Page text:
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Hyundai sedan offers sensible transportation

The 2018 Hyundai Elantra is a sensible, affordable compact sedan that offers modern technology, a pleasant driving experience and a long warranty. COURTESY PHOTOThe 2018 Hyundai Elantra is a sensible, affordable compact sedan that offers modern technology, a pleasant driving experience and a long warranty. COURTESY PHOTO  A good compact car can easily fit many lifestyles.
It’s affordable to buy and operate. Yet, it has enough refinement, technology, and style that you don’t have to feel like you've settled for the most basic way to get around.
To be clear, not every compact car fits this description. Some pursue a niche segment, perhaps adding performance or luxury at a higher price. Others simply trail their competitors.
But the Hyundai Elantra sedan checks every box in the above definition of a good compact car. While it’s unlikely to evoke strong desire, it offers fuss-free, wholly unobjectionable transportation at attainable prices, particularly if you can take advantage of its frequent incentives.

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Redesigned Hyundai hatchback comes up short

2018 Hyundai Elantra GT cropped for webThe redesigned 2018 Hyundai Elantra GT compact hatchback is a renamed version of the European Hyundai i30. COURTESY PHOTO  The recipe appears to have the right ingredients.
The redesigned 2018 Hyundai Elantra GT compact hatchback boasts a European-style exterior with classy, restrained design cues; a well-finished, ergonomically sensible interior; and loads of features for the money, starting from a reasonable base price of $20,235.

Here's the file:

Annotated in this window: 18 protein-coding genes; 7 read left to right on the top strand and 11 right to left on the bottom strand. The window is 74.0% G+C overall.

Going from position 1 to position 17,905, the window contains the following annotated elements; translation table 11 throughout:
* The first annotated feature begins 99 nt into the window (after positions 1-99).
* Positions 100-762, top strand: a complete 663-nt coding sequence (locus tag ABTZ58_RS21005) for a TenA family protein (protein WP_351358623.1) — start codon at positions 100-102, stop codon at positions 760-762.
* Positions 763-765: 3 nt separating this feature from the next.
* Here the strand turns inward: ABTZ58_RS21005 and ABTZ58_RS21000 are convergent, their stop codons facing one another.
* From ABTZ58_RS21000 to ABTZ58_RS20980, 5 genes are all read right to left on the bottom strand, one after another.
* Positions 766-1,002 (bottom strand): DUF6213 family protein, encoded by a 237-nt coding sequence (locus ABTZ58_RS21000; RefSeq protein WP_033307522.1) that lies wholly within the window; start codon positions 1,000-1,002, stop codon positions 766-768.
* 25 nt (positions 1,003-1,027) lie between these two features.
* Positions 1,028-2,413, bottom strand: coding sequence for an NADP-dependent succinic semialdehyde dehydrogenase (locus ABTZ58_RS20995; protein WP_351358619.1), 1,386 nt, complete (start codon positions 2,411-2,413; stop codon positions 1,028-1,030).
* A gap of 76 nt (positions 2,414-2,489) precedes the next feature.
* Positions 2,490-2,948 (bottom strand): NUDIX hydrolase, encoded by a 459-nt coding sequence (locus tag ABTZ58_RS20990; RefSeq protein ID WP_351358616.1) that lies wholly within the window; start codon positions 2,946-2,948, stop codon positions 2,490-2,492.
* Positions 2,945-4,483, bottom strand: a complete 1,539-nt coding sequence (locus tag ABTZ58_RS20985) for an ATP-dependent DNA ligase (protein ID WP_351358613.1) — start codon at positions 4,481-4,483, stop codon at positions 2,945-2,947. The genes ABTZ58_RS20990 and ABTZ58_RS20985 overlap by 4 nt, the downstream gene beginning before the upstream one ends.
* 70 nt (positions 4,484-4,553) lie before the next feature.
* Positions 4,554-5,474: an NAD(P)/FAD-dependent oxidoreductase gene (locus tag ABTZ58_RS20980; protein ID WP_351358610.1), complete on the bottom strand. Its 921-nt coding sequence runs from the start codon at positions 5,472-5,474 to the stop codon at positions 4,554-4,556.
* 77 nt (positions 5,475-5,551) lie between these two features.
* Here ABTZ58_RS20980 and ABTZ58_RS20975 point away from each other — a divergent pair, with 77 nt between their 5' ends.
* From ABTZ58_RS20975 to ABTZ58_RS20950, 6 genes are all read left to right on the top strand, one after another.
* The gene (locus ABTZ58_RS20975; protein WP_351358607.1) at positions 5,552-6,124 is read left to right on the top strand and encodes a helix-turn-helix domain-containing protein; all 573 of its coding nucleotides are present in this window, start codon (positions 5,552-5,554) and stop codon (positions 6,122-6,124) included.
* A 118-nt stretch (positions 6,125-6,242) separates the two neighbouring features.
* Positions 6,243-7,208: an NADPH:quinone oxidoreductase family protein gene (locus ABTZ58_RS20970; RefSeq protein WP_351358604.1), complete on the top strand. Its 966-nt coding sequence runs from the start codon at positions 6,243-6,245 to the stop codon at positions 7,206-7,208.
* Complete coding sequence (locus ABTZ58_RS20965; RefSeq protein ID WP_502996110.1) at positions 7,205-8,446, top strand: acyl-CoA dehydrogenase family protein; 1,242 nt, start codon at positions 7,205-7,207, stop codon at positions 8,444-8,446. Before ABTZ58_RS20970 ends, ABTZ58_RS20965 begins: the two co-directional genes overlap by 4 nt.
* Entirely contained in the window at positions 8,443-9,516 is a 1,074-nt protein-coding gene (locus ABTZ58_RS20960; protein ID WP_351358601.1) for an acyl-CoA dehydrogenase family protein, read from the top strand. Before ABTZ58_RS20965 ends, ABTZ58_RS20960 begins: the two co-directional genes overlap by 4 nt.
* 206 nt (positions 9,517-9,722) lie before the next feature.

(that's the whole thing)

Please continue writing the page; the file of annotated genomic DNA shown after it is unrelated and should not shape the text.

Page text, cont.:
But some design foibles, engineering shortcomings and hard-to-find tech options hold back the Elantra GT against such outstanding competitors as the Honda Civic and Mazda3.
First of all, don’t confuse the Elantra GT with the Elantra sedan, the Korean brand’s bestselling product. Although the sedan and GT share some mechanical components under the skin, the Elantra GT is essentially a renamed version of the Hyundai i30 that the company developed for the European market – where compact-car buyers expect more sportiness and luxury than Americans are used to.
The Elantra GT starts off its performance specs with more standard horsepower than the sedan: 161 rather than 147, both from a 2.0-liter four-cylinder engine. There’s also different tuning of their six-speed automatic transmissions, and the Elantra GT lacks the fuel-saving but performance-blunting “eco mode” option found in the sedan.

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Nissan toughens crossover while Hyundai adds zip

2017 Nissan Pathfinder cropped for webThe 2017 Nissan Pathfinder large crossover is priced from $31,230. COURTESY PHOTO  While Honda, Toyota and General Motors were scoring big with car-based crossovers a decade ago, Nissan remained one of the last holdouts to stick with truck-based SUVs in the critical three-row midsize/large segment. But when Nissan gave in and exchanged its Pathfinder's pickup truck roots for a passenger car's in 2013, the company may have over-corrected for being late to the bandwagon.
Accordingly, for 2017, the Pathfinder has been tweaked to re-emphasize some of its old toughness. You'll find it in boxier front-end styling, looking tougher than last year's gently curved model. Upgrades to its V6 engine also help it tow an extra 1,000 pounds, for a total rating of 6,000 – impressive for a crossover. (For true heavy-duty performance, Nissan also has a newly redesigned Armada, a V8-powered traditional SUV.)

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